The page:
Meru

Photo of this volcano
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  • Country
  • Volcanic Region
  • Primary Volcano Type
  • Last Known Eruption
  • 3.25°S
  • 36.75°E

  • 4565 m
    14973 ft

  • 222160
  • Latitude
  • Longitude

  • Summit
    Elevation

  • Volcano
    Number

The Global Volcanism Program has no activity reports for Meru.

The Global Volcanism Program has no Weekly Reports available for Meru.

The Global Volcanism Program has no Bulletin Reports available for Meru.

Basic Data

Volcano Number

Last Known Eruption

Elevation

Latitude
Longitude
222160

1910 CE

4565 m / 14973 ft

3.25°S
36.75°E

Volcano Types

Stratovolcano
Caldera
Pyroclastic cone
Lava dome

Rock Types

Major
Phonolite
Foidite
Phono-tephrite / Tephri-phonolite
Trachyte / Trachyandesite
Basalt / Picro-Basalt

Tectonic Setting

Rift zone
Continental crust (> 25 km)

Population

Within 5 km
Within 10 km
Within 30 km
Within 100 km
0
2,506
828,942
2,375,631

Geological Summary

Meru volcano, Africa's fourth highest mountain, is dwarfed by neighboring Kilimanjaro volcano, but is an impressive peak in its own right. Seen from the west, Meru has a conical profile, but it contains a 5-km-wide breached caldera on the east side that formed about 7800 years ago when the summit of the volcano collapsed. Associated massive debris avalanches and lahars traveled as far as the western flank of Kilimanjaro volcano. Parasitic cones and lava domes are located on all sides; a maar field is present on the lower north flank. The historically active Ash Cone forms a prominent symmetrical cone inside the breached caldera. A second vent between it and the caldera headwall has fed lava flows that cover much of the caldera floor.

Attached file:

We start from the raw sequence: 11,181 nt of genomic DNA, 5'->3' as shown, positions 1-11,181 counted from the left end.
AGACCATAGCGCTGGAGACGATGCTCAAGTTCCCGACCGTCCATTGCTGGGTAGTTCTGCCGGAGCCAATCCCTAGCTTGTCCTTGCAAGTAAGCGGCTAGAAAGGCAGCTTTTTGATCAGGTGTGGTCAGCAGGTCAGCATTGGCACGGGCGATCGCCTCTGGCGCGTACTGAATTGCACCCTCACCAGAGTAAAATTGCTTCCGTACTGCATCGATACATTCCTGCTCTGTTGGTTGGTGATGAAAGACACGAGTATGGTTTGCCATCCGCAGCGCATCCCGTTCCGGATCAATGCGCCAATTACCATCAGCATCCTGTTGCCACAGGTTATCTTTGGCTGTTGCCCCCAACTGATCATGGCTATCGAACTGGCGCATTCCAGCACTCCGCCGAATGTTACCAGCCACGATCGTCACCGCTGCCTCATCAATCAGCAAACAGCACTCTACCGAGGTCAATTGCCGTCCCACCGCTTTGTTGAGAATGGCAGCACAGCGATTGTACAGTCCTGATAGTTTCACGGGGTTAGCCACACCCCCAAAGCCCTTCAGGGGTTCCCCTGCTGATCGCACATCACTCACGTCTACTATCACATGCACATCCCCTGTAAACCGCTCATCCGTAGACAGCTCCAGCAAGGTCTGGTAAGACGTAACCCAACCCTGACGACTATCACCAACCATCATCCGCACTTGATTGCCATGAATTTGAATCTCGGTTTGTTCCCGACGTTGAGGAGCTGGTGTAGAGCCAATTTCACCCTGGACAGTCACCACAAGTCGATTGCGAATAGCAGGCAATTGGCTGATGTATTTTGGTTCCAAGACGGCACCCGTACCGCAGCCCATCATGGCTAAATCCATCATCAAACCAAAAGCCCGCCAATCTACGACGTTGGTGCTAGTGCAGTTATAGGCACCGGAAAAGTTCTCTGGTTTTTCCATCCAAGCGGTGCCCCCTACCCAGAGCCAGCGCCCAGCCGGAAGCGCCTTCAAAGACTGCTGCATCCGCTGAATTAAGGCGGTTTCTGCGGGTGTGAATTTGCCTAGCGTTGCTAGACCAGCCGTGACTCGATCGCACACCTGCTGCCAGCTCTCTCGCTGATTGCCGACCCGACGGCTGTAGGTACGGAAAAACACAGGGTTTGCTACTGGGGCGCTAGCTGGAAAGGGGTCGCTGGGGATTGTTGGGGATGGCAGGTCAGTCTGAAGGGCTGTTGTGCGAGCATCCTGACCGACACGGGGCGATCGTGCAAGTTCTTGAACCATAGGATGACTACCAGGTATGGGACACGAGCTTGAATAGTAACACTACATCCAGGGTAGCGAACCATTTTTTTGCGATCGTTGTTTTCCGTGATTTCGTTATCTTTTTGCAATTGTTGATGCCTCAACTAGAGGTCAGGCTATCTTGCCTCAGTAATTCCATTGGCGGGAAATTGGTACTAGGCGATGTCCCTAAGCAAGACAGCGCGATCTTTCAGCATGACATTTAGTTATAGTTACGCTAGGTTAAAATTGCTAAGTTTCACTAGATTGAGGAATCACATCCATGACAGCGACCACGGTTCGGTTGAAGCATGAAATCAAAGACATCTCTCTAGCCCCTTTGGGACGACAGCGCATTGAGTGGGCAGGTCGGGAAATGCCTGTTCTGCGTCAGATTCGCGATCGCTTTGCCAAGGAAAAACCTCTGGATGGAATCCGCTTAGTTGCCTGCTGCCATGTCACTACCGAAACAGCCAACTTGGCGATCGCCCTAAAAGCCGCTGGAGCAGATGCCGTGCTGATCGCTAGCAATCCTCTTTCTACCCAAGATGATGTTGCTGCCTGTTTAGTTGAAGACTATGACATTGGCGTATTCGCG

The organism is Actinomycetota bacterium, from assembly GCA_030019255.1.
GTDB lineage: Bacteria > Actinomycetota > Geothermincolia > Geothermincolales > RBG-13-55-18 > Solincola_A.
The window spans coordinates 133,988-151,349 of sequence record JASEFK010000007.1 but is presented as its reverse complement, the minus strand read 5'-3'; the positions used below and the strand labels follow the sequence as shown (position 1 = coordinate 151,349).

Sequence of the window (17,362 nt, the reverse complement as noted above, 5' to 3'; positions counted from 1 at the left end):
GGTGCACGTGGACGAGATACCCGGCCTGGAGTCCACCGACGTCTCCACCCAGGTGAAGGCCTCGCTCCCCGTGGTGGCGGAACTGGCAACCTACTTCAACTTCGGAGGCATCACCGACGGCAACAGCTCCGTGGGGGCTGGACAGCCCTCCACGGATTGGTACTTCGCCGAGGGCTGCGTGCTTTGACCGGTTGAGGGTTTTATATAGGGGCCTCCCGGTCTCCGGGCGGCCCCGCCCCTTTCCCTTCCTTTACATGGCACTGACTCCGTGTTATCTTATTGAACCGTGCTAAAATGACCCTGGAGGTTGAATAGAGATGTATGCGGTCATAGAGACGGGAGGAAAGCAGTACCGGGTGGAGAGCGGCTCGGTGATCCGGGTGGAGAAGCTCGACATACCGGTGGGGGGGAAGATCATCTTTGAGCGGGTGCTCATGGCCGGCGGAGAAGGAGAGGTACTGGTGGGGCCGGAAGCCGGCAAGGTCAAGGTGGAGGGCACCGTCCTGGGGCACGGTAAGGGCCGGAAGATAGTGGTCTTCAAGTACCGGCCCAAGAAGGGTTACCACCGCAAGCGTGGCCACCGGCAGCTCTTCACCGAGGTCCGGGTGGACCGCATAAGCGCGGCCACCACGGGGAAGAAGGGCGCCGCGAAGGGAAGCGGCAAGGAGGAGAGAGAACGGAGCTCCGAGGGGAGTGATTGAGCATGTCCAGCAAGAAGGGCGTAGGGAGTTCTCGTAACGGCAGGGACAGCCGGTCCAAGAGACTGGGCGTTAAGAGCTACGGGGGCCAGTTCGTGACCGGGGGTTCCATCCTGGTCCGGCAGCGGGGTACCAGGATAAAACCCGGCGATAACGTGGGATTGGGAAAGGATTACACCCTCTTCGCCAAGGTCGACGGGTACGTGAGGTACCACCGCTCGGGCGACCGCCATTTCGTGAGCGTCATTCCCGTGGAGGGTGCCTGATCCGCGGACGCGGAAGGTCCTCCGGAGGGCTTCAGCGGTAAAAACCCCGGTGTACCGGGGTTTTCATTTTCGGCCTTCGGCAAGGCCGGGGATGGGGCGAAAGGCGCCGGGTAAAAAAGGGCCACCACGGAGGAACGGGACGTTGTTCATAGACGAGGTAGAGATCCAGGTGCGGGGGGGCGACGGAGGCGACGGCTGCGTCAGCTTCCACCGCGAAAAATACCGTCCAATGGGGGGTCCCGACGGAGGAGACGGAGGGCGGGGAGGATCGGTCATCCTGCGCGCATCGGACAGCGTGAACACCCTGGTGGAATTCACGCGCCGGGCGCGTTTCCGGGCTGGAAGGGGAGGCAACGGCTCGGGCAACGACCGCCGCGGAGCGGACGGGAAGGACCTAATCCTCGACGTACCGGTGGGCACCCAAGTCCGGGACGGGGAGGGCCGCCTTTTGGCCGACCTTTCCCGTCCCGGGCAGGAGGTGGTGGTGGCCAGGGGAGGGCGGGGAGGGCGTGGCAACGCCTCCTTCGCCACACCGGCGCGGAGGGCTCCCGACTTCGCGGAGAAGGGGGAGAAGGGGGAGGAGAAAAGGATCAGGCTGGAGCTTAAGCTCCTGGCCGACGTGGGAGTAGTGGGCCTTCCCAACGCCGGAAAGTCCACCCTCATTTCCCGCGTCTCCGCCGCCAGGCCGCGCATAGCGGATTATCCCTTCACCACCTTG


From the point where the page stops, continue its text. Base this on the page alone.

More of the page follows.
References

The following references have all been used during the compilation of data for this volcano, it is not a comprehensive bibliography.

Cattermole P, 1982. Meru - A rift valley giant. Volcano News, 11: 1-3.

Katsui Y (ed), 1971. List of the World Active Volcanoes. Volc Soc Japan draft ms, (limited circulation), 160 p.

Richard J J, Neumann van Padang M, 1957. Africa and the Red Sea. Catalog of Active Volcanoes of the World and Solfatara Fields, Rome: IAVCEI 4: 1-118.

Wilkinson P, Mitchell J G, Cattermole P J, Downie C, 1986. Volcanic chronology of the Meru-Kilimanjaro region, northern Tanzania. J Geol Soc London, 143: 601-605.

Eruptive History


Summary of Holocene eruption dates and Volcanic Explosivity Indices (VEI).


Start Date Stop Date Eruption Certainty VEI Evidence Activity Area or Unit
1910 Oct 26 1910 Dec 22 Confirmed 2 Historical Observations Ash Cone
1886 (?) Unknown Confirmed 0 Historical Observations Dome NW of Ash Cone
1878 ± 1 years Unknown Confirmed 2 Historical Observations Dome NW of Ash Cone
5850 BCE (?) Unknown Confirmed 4 Radiocarbon (uncorrected) Meru caldera

This compilation of synonyms and subsidiary features may not be comprehensive. Features are organized into four major categories: Cones, Craters, Domes, and Thermal Features. Synonyms of features appear indented below the primary name. In some cases additional feature type, elevation, or location details are provided.


Synonyms

Orok, Oldoinyo | Black Mountain

Cones

Feature Name Feature Type Elevation Latitude Longitude
Ash Cone
    Merker Kegel
Cone 3669 m 3° 14' 0" S 36° 46' 0" E
Great Domberg Hill Cone 1551 m 3° 21' 0" S 36° 57' 0" E
Little Meru Stratovolcano 3795 m 3° 13' 0" S 36° 47' 0" E
Matuffa Crater Cone - Crater 3° 21' 0" S 36° 59' 0" E